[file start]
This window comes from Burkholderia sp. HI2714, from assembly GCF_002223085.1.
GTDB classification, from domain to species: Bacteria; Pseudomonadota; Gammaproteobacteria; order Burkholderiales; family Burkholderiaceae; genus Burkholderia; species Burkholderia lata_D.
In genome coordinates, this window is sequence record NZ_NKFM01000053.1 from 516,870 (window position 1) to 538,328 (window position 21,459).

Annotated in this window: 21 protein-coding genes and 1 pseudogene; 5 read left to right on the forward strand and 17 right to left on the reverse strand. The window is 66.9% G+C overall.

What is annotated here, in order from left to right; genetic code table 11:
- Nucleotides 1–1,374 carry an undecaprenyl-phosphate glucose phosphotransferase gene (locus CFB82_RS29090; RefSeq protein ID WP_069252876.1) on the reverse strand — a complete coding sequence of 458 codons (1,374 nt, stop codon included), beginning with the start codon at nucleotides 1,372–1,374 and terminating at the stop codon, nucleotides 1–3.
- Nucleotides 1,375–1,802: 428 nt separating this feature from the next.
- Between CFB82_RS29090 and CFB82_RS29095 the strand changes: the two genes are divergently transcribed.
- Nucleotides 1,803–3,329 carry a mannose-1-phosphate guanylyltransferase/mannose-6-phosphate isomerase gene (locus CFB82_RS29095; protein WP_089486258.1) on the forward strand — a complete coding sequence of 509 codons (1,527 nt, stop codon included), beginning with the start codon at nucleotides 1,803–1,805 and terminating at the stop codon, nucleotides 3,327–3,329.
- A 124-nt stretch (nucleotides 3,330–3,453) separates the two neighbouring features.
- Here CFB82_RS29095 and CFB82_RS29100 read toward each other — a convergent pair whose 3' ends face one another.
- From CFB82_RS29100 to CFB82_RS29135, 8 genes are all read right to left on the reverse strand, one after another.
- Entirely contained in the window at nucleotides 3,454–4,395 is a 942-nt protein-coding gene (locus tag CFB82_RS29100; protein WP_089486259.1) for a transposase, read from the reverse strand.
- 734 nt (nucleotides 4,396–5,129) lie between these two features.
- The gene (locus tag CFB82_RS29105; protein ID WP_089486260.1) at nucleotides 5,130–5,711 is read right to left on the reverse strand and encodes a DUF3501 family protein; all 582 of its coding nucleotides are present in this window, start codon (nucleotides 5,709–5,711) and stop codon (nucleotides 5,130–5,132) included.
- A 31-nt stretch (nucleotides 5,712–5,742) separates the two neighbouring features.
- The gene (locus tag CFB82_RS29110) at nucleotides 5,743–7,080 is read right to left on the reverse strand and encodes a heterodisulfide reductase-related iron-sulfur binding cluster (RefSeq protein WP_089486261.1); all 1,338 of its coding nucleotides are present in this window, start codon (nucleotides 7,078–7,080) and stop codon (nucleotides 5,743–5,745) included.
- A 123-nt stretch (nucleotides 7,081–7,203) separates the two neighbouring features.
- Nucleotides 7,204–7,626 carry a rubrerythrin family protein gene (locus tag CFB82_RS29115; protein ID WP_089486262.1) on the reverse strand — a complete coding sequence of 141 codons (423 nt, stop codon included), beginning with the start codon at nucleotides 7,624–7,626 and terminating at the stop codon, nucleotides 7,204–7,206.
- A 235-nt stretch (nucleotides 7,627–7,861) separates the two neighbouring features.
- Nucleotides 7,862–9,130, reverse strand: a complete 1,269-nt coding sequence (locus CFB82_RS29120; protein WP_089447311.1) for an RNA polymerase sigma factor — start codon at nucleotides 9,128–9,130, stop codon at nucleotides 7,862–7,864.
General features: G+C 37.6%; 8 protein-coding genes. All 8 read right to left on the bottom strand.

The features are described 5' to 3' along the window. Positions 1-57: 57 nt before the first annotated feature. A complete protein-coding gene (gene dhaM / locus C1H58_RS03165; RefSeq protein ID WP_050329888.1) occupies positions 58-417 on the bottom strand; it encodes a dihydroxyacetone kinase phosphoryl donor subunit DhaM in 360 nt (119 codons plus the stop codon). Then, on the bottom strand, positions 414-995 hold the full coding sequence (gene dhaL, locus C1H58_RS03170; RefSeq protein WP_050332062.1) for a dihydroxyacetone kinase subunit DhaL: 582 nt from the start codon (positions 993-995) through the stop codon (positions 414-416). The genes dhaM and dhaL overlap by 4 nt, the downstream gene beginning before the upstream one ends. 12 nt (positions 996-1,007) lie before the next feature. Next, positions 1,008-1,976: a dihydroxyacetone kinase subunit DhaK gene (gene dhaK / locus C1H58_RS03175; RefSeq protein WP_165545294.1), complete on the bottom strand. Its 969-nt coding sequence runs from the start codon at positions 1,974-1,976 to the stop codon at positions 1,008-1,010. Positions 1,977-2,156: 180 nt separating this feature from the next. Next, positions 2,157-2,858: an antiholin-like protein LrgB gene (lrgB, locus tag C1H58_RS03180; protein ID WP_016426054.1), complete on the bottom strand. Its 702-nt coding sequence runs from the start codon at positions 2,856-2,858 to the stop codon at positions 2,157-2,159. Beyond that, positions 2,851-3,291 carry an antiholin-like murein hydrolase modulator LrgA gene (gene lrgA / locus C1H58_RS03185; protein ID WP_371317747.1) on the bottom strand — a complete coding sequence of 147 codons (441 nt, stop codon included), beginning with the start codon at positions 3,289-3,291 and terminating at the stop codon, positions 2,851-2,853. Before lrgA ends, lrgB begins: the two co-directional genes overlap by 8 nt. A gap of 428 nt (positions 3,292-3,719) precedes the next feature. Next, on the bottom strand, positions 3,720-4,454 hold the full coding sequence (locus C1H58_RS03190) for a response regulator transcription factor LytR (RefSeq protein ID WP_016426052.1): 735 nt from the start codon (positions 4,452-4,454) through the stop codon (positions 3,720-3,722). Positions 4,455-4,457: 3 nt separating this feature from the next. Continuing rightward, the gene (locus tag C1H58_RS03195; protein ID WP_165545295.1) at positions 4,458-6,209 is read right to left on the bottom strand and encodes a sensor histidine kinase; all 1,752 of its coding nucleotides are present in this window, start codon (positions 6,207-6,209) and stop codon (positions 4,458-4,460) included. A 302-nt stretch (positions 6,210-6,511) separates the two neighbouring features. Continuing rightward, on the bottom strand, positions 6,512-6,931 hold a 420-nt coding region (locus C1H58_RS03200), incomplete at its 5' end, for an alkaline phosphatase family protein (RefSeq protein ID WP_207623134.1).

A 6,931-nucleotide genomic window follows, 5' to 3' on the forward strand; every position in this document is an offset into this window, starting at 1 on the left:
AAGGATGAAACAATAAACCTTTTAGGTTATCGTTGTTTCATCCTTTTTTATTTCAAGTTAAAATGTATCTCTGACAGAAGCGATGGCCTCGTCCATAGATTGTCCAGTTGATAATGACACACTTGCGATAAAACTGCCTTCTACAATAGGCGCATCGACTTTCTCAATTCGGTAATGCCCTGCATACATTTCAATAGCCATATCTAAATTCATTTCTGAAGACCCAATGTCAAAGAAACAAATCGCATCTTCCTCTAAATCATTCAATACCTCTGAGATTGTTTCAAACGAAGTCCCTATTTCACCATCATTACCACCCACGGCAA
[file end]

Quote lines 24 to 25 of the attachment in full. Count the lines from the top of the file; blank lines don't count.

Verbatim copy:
A 6,931-nucleotide genomic window follows, 5' to 3' on the forward strand; every position in this document is an offset into this window, starting at 1 on the left:
AAGGATGAAACAATAAACCTTTTAGGTTATCGTTGTTTCATCCTTTTTTATTTCAAGTTAAAATGTATCTCTGACAGAAGCGATGGCCTCGTCCATAGATTGTCCAGTTGATAATGACACACTTGCGATAAAACTGCCTTCTACAATAGGCGCATCGACTTTCTCAATTCGGTAATGCCCTGCATACATTTCAATAGCCATATCTAAATTCATTTCTGAAGACCCAATGTCAAAGAAACAAATCGCATCTTCCTCTAAATCATTCAATACCTCTGAGATTGTTTCAAACGAAGTCCCTATTTCACCATCATTACCACCCACGGCAA